Magazine article The Elementary STEM Journal

Authentically Engaging Elementary Students in the Designed World

Magazine article The Elementary STEM Journal

Authentically Engaging Elementary Students in the Designed World

Article excerpt

In Standards for Technological Literacy (ITEA/ITEEA, 2000/2002/2007), the designed world is one of three worlds in which humans live. The natural world is one realm, consisting of things that exist without human interaction. The social world is another area that focuses on man-made cultural systems, such as governments, economies, and religions. Standards for Technological Literacy defines the designed world as consisting of "all the modifications that humans have made to the natural world to satisfy their own needs and wants. As its name implies, the designed world is the product of a design process that provides ways to turn resources--materials, tools and machines, people, information, energy, capital, and time--into products and systems" (p. 140). While this provides a broad foundation, looking deeper into the taxonomy used helps narrow the focus to several major areas of technology, such as medical technology, biotechnology, energy and power technology, transportation technologies, and manufacturing technologies, as some examples. But how do we authentically engage elementary students in this complex designed world?

"Authenticity," "real-world connections," "relevant to students' lives," and similar phrases can sometimes be oversimplified. Many of us can probably think of a word problem in math class that provides context but is in no way rent-able to most students' experiences. Truly authentic activities for students have some combination often design characteristics: real-world relevance, ill-defined problem, complex tasks requiring ongoing investigation, multiple perspectives, collaboration, reflection, interdisciplinary connections, integrated assessment, polished products, and multiple interpretations and outcomes (Reeves, Herrington, & Oliver, 2002). While overwhelming at first, this list helps us move beyond a simple, real-world problem as being the entirety of an authentic activity. It also aligns well with the Buck Institute for Education's explanation of problem-based learning. The big idea is that the problem is grounded in the real world but is open for interpretation, complex enough to require sustained work with the help of peers, layered to require reflection, and results in a variety of tangible solutions.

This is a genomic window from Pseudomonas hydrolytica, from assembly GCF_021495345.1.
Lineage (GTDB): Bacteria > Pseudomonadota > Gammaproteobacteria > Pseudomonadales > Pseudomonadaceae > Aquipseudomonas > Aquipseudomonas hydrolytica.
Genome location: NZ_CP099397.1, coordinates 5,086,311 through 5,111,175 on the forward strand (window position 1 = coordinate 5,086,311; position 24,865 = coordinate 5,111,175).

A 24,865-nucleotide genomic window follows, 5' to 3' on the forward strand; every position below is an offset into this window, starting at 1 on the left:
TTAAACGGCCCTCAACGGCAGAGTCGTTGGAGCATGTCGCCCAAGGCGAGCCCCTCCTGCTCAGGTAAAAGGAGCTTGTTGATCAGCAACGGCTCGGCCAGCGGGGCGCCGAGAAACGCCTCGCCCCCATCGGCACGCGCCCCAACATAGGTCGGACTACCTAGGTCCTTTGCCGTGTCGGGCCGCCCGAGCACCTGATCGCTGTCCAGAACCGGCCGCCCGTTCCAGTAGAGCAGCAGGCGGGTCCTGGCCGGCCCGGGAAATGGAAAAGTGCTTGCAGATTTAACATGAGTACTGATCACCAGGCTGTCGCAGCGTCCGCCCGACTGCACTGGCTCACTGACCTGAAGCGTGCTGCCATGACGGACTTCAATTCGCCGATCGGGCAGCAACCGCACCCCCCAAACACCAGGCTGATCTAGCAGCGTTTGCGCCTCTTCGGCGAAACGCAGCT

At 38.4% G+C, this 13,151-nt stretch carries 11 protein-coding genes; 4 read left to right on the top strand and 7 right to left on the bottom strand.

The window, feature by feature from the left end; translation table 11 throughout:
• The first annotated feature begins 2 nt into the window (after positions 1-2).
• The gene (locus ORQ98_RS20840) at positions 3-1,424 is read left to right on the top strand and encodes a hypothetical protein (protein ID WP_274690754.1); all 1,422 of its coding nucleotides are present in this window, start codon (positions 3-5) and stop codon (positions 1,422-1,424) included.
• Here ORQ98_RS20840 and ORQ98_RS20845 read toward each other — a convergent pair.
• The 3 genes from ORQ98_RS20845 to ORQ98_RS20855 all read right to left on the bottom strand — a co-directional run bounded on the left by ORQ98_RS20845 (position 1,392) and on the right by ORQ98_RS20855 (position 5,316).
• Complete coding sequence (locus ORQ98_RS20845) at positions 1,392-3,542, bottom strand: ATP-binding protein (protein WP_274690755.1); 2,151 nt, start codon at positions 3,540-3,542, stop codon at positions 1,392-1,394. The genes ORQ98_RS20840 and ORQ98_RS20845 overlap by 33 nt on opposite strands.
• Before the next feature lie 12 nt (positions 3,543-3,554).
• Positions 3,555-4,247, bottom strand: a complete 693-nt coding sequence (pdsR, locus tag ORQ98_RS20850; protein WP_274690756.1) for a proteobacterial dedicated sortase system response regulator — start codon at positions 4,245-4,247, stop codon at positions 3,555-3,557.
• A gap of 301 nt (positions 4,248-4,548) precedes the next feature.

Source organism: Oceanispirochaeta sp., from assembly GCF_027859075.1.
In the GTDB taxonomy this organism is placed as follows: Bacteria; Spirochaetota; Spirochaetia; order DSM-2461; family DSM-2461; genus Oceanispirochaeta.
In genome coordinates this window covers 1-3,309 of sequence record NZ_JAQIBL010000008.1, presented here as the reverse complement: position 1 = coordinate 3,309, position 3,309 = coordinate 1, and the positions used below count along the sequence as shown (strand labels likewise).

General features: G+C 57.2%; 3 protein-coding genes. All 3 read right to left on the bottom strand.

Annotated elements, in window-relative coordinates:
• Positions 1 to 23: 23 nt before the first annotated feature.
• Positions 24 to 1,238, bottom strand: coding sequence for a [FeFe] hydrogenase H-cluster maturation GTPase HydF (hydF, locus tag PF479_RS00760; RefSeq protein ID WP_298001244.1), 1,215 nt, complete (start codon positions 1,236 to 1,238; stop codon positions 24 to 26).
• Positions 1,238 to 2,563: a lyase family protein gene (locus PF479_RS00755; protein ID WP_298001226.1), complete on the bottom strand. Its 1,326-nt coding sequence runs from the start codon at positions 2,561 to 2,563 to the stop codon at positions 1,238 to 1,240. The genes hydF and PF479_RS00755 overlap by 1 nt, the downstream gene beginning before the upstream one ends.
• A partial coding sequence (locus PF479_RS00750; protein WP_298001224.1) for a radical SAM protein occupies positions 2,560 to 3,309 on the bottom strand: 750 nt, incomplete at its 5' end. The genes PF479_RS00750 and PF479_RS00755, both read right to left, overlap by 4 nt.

While design can be incorporated into all subjects, it is usually more of an explicit focus in STEM classrooms. In the elementary school, this gets tricky, as many elementary teachers do not have the background or confidence to incorporate these open-ended projects in STEM disciplines (Nadelson, Callahan, Pyke, Hay, Dance, & Pfiester, 2013). Some of that can be attributed to their educational experiences, as teachers often teach the way they were taught as students (Oleson & Hora, 2014). It can also be attributed to the limited amount of time most elementary students traditionally receive in science, technology, and engineering topics. One goal of the Common Core State Standards is to get students to be college-, career-, and life-ready (National Governors Association Center for Best Practices & Council of Chief State School Officers, 2010),

However, as education is reformed again and again, how we were taught, traditional school schedules, and strictly mandated scope and sequence (pacing guides) with state standards do not always align with the needs of today's students or the expectations of current reforms. In our work, we encouraged colleagues to revisit beliefs and practices around scheduling traditional instructional blocks and backward design of preidentified standards. Using authentic activities to engage students in the designed world can help meet those mandates and build the skills today's students need,

Designing lessons with authentic activities requires a lot of intentionality in planning. Sometimes current events help provide a springboard for authentic activities. In 2010, the BP oil spill provided the perfect context to introduce students to environmental engineering. …

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